'Women and men without jobs or livelihoods really don’t care if their economies grow at 3, 5 or 10 per cent a year, if such growth leaves them behind and without protection. They do care whether their leaders and their societies promote policies to provide jobs and justice, bread and dignity, and freedom to voice their needs, their hopes and their dreams...'

See the book by -Juan Somavia at:

Thursday, November 1, 2012

Why balance?

Now this is why we should balance. This week business men are being killed in Kisumu County (my condolences).

I then asked, why investors while they are contributing to job creation and improved welfare for families and communities?

An answer started is not just about profits, since investors run their enterprises within a society or community. Therefore, the issues affecting the society (famine, insecurity, elections, school, water, environment, transport, Internet, church, floods ... the list is endless) equally affect the investor.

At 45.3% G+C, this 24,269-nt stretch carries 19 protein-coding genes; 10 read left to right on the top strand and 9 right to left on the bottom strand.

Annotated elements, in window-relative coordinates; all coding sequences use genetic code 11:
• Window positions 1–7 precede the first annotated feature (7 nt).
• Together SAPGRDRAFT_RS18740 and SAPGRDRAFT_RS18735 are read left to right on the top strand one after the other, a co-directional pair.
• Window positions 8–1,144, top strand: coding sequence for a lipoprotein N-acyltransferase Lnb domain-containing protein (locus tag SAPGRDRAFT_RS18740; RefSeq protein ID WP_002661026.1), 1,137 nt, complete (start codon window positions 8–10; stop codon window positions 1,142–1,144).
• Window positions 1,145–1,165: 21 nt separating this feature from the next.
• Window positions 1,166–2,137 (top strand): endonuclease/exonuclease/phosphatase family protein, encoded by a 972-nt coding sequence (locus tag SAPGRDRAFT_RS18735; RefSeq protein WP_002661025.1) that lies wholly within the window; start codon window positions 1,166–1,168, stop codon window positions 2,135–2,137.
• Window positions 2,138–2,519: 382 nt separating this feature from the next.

An investor cannot dare take an 'i don't care' attitude. What affects society, affects your business.

As an investor i have come to learn and appreciate -the balance. That is why i respect and uphold the dignity of the people working in my enterprice, my customers and general members of the community.


The balance!

Businesses should learn how to balance between the rights of corporations and human rights so that we can secure a safe and stable future for future generations. But ... why balance?

What profits?

Its not just about profits, but clean profits....

Saturday, September 29, 2012

Peace, Security and Business

Peace and Security provide a good environment for investments, growth and increased social transformation. Africa must therefore invest in ensuring peace and security so as to attract and retain investments.

Tuesday, September 18, 2012

Lamu Investment

Vision 2030, Lamu Port. We have great investment opportunities that we must utilise as Kenyans. As we invest we must balance between investment and human rights. However i commend our Government for a great vision.

Security and Business

The security of our nation is critical to a sustainable business environment.

Teachers and Doctors strike